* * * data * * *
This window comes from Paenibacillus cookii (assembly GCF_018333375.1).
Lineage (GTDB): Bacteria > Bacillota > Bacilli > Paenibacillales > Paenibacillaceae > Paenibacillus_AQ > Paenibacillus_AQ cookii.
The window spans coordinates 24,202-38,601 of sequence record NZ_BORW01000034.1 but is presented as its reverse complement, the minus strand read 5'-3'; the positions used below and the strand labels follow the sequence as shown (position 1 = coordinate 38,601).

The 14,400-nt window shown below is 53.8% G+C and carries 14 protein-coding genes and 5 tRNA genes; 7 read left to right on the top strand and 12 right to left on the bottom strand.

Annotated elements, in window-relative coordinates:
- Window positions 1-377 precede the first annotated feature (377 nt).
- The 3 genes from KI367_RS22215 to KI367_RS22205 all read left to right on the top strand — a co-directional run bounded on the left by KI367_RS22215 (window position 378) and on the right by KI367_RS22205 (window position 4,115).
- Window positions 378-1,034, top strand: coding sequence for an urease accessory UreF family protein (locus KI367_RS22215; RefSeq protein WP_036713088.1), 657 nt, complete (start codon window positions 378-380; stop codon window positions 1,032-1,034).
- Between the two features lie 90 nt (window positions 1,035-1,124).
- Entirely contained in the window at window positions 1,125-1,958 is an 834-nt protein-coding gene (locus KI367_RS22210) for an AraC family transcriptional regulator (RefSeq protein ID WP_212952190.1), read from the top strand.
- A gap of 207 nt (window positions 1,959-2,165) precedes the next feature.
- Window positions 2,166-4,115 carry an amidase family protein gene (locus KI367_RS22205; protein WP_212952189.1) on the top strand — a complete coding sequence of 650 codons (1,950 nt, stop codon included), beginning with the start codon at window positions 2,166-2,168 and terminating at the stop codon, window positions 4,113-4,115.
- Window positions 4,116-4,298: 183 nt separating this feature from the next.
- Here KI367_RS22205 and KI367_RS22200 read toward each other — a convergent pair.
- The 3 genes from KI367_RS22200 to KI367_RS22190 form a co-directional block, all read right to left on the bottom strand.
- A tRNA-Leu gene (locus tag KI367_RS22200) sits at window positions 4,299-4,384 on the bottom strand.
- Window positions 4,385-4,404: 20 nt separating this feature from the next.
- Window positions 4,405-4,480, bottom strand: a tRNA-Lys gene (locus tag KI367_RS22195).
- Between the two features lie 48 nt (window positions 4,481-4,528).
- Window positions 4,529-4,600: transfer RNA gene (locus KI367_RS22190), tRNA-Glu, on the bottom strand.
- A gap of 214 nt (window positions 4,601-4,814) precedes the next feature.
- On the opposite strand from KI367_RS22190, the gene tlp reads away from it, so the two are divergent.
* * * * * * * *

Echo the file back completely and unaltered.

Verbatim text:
This window comes from Paenibacillus cookii (assembly GCF_018333375.1).
Lineage (GTDB): Bacteria > Bacillota > Bacilli > Paenibacillales > Paenibacillaceae > Paenibacillus_AQ > Paenibacillus_AQ cookii.
The window spans coordinates 24,202-38,601 of sequence record NZ_BORW01000034.1 but is presented as its reverse complement, the minus strand read 5'-3'; the positions used below and the strand labels follow the sequence as shown (position 1 = coordinate 38,601).

The 14,400-nt window shown below is 53.8% G+C and carries 14 protein-coding genes and 5 tRNA genes; 7 read left to right on the top strand and 12 right to left on the bottom strand.

Annotated elements, in window-relative coordinates:
- Window positions 1-377 precede the first annotated feature (377 nt).
- The 3 genes from KI367_RS22215 to KI367_RS22205 all read left to right on the top strand — a co-directional run bounded on the left by KI367_RS22215 (window position 378) and on the right by KI367_RS22205 (window position 4,115).
- Window positions 378-1,034, top strand: coding sequence for an urease accessory UreF family protein (locus KI367_RS22215; RefSeq protein WP_036713088.1), 657 nt, complete (start codon window positions 378-380; stop codon window positions 1,032-1,034).
- Between the two features lie 90 nt (window positions 1,035-1,124).
- Entirely contained in the window at window positions 1,125-1,958 is an 834-nt protein-coding gene (locus KI367_RS22210) for an AraC family transcriptional regulator (RefSeq protein ID WP_212952190.1), read from the top strand.
- A gap of 207 nt (window positions 1,959-2,165) precedes the next feature.
- Window positions 2,166-4,115 carry an amidase family protein gene (locus KI367_RS22205; protein WP_212952189.1) on the top strand — a complete coding sequence of 650 codons (1,950 nt, stop codon included), beginning with the start codon at window positions 2,166-2,168 and terminating at the stop codon, window positions 4,113-4,115.
- Window positions 4,116-4,298: 183 nt separating this feature from the next.
- Here KI367_RS22205 and KI367_RS22200 read toward each other — a convergent pair.
- The 3 genes from KI367_RS22200 to KI367_RS22190 form a co-directional block, all read right to left on the bottom strand.
- A tRNA-Leu gene (locus tag KI367_RS22200) sits at window positions 4,299-4,384 on the bottom strand.
- Window positions 4,385-4,404: 20 nt separating this feature from the next.
- Window positions 4,405-4,480, bottom strand: a tRNA-Lys gene (locus tag KI367_RS22195).
- Between the two features lie 48 nt (window positions 4,481-4,528).
- Window positions 4,529-4,600: transfer RNA gene (locus KI367_RS22190), tRNA-Glu, on the bottom strand.
- A gap of 214 nt (window positions 4,601-4,814) precedes the next feature.
- On the opposite strand from KI367_RS22190, the gene tlp reads away from it, so the two are divergent.